Peace Operations

Information on U.S. and U.N. Activities Gao ID: NSIAD-95-102BR February 13, 1995

Peace operations use military forces to help maintain or restore international peace. Peace operations fall into three categories: those seeking to prevent conflict from breaking out, those that seek to compel countries to comply with international sanctions designed to maintain or restore peace and order, and those designed to relieve human misery and suffering. This briefing report covers (1) the cost and funding of peace operations, (2) the effectiveness of U.N. operations, (3) U.S. policy and efforts to strengthen U.N. capabilities, and (4) the impact of peace operations on the U.S. military.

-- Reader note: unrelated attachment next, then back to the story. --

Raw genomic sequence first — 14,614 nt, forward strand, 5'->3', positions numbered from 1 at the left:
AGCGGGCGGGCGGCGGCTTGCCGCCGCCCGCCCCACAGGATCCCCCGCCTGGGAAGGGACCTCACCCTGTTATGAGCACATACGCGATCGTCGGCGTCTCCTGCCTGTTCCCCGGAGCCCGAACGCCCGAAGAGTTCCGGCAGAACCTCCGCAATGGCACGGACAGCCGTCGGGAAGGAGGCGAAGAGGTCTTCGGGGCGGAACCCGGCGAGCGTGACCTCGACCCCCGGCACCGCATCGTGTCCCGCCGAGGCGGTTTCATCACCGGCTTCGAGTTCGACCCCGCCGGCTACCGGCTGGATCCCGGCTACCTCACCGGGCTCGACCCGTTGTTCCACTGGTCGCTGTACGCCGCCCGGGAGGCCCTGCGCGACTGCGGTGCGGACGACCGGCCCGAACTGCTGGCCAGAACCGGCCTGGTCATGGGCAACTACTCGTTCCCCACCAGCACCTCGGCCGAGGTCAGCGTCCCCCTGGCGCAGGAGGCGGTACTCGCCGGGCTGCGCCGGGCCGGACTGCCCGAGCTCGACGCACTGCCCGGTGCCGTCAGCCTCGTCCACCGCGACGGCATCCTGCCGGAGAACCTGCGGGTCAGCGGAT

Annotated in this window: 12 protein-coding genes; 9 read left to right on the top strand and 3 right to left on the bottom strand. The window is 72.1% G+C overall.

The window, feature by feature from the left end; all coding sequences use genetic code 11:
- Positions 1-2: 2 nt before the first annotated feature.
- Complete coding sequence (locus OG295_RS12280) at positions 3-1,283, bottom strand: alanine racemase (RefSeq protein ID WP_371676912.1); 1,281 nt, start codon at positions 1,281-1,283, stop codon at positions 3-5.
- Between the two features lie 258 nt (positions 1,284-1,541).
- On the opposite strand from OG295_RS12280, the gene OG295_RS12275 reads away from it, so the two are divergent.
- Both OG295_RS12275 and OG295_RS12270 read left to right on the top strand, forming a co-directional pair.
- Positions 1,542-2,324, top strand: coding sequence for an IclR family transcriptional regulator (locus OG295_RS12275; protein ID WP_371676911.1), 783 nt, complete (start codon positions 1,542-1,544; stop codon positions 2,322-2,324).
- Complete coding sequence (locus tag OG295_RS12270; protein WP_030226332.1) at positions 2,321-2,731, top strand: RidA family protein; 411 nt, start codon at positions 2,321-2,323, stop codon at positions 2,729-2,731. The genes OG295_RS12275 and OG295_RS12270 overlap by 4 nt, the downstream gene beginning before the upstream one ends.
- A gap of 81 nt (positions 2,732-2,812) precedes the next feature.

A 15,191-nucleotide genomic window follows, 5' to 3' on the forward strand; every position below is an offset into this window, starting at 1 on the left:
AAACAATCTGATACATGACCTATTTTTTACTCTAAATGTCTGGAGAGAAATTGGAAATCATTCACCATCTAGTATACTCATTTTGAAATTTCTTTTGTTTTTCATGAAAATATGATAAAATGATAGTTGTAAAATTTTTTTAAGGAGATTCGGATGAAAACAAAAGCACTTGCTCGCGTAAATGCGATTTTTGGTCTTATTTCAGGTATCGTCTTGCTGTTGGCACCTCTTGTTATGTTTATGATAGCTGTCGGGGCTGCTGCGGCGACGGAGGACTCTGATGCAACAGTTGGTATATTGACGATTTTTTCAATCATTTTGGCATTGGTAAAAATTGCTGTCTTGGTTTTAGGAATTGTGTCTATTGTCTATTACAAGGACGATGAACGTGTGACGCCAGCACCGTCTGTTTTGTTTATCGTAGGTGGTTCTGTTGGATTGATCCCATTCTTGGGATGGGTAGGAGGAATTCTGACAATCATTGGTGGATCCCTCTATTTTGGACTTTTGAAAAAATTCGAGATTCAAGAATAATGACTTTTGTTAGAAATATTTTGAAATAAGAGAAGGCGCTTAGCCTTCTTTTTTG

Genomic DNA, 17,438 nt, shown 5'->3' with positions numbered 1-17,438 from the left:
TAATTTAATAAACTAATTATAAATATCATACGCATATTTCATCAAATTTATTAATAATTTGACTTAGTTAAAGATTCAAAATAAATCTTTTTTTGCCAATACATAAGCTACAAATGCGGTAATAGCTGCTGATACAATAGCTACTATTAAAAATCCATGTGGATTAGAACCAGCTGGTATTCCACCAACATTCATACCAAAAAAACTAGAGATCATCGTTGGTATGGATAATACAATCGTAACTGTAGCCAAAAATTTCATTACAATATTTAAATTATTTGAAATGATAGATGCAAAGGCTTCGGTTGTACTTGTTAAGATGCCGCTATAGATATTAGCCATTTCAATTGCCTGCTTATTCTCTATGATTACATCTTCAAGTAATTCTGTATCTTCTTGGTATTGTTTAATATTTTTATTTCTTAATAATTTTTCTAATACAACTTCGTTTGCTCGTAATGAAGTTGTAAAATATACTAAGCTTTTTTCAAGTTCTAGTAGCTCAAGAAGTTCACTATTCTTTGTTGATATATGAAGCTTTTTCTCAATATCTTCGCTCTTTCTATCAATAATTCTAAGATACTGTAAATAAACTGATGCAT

GAO found that: (1) there are 17 active U.N.-led peace operations; (2) a total of 64,000 U.N. troops have been assigned to these missions; (3) the Department of Defense (DOD) could not reliably determine the actual incremental costs of its peacekeeping operations, since the services use various management information systems to identify incremental obligations and estimate costs; (4) total costs are difficult to quantify because many assumptions have to be made concerning the allocation of costs; (5) DOD, the Department of State, the Agency for International Development (AID), and many other agencies participate, to some extent, in U.N. peace operations; (6) most agencies receive annual appropriations to fund their participation in peace operations; (7) AID costs for humanitarian aid exceed $100 million; (8) the U.N. reimburses member nations for the costs of fielding troops and equipment, however, the United States is not reimbursed for the deployment of troops and equipment to an operation that is not U.N.-led; (9) the U.N. has effectively monitored peace processes, supervised elections, and authorized multilateral action, but it has had limited success in carrying out complex missions that entail the use of force; and (10) the U.N. has instituted a number of reforms to strengthen its capacity to manage peace operations.

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